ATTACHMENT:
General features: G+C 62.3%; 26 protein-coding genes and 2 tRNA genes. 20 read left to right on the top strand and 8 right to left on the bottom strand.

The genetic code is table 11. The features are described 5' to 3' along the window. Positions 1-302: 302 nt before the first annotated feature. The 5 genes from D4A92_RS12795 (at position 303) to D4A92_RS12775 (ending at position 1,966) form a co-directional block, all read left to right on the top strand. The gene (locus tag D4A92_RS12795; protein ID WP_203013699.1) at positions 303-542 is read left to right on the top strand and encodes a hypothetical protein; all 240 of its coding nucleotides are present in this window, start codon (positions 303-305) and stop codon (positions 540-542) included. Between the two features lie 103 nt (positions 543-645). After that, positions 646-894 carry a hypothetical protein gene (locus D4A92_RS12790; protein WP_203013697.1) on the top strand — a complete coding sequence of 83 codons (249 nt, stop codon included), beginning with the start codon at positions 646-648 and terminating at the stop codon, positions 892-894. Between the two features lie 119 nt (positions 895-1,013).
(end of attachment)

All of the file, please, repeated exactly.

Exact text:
General features: G+C 62.3%; 26 protein-coding genes and 2 tRNA genes. 20 read left to right on the top strand and 8 right to left on the bottom strand.

The genetic code is table 11. The features are described 5' to 3' along the window. Positions 1-302: 302 nt before the first annotated feature. The 5 genes from D4A92_RS12795 (at position 303) to D4A92_RS12775 (ending at position 1,966) form a co-directional block, all read left to right on the top strand. The gene (locus tag D4A92_RS12795; protein ID WP_203013699.1) at positions 303-542 is read left to right on the top strand and encodes a hypothetical protein; all 240 of its coding nucleotides are present in this window, start codon (positions 303-305) and stop codon (positions 540-542) included. Between the two features lie 103 nt (positions 543-645). After that, positions 646-894 carry a hypothetical protein gene (locus D4A92_RS12790; protein WP_203013697.1) on the top strand — a complete coding sequence of 83 codons (249 nt, stop codon included), beginning with the start codon at positions 646-648 and terminating at the stop codon, positions 892-894. Between the two features lie 119 nt (positions 895-1,013).